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Get ready for the next big financial bubble: the growth of the U.S. homeless population.

The biggest recent assistance for the homeless came in President Barack Obama's 2009 stimulus package. The measure provided $1.5 billion to the Homeless Prevention and Rapid Re-Housing Program, temporarily aiding homeless and near-homeless households. According to a report issued in January by the National Alliance to End Homelessness, the program has helped more than 1 million impoverished people find housing, but it is set to end this fall.

"The resources provided by (the program) have run out in many communities. . . . Debt and deficit at the federal level have already begun to shrink assistance available to the most vulnerable," according to the report. "The failure to sustain this early recipe for success threatens to undermine progress now and in the future."

A separate report released in September by the same organization noted that the ranks of the nation's homeless could swell by 5% over the ensuing three years if no similar programs replace the program.

The view from the street

Veda Simpson, a former methadone addict, was homeless for 10 years, living in shelters, crack houses and what she dubbed "abandominiums" in public housing complexes. Then last year, thanks to a federal housing voucher, she moved into an apartment in the North Capitol area of Washington, D.C.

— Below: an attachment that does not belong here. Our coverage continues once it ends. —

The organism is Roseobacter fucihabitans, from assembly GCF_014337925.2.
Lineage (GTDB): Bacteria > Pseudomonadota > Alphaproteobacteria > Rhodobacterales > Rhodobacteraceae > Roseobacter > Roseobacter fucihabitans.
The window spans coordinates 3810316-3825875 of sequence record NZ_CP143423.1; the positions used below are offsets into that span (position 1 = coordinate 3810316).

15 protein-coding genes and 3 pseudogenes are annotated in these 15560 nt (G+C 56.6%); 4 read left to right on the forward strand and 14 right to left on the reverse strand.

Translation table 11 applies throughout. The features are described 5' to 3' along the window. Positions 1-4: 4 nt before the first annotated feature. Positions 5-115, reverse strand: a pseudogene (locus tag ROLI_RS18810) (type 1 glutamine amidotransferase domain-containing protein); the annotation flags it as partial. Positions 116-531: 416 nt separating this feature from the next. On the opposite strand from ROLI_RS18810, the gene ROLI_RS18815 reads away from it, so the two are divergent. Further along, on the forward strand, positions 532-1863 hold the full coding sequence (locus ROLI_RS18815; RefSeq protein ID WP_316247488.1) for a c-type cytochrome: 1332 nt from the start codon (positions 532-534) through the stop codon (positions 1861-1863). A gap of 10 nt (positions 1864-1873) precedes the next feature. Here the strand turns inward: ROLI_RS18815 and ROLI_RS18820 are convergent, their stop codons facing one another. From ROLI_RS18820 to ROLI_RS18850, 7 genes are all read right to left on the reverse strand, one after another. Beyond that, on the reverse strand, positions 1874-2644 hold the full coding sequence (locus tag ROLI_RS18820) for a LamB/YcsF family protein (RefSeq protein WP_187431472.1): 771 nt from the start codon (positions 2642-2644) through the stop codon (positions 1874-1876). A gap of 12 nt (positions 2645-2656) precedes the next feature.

"I used to go in the kitchen and fit my body up under the sink in the cabinet -- you have to adjust your body to get up under there -- and I used to have to sleep in there so security wouldn't find me," Simpson told The Fiscal Times. "I slept in there for about six months, and it was rough."

Simpson, a vendor for StreetSense, a daily newspaper about the homeless, is one of thousands of people who have managed to get off the streets and into housing in recent years, despite one of the worst recessions in modern history, according to experts and homeless advocates. Now Simpson lives in subsidized housing with her eight cats, and she says she is two months away from earning certification as a veterinary technician through an online program. "It's really hard being homeless," she said. "I don't see nobody who wants to continue like that. They're trying to better themselves."

Despite the tough times, there are glimmers of good news, though. The NAEH report found a slight decrease in the overall number of people living on the street from 2009 to 2011: The ranks of the nation's homeless fell by 1%, or about 7,000 people.

Across the country, 636,017 people were identified as homeless in 2011, compared with 643,067 in 2009, according to the departments of Housing and Urban Development, Justice, Labor, Commerce, and Health and Human Services.

With the visibility of homeless people and panhandlers on street corners of downtown areas in many cities, it's hard to imagine that the problem of homelessness is actually waning. The NAEH study cautions that the plight of the homeless is likely to grow more acute because of low-paying jobs, high housing costs and the loss of emergency federal assistance.

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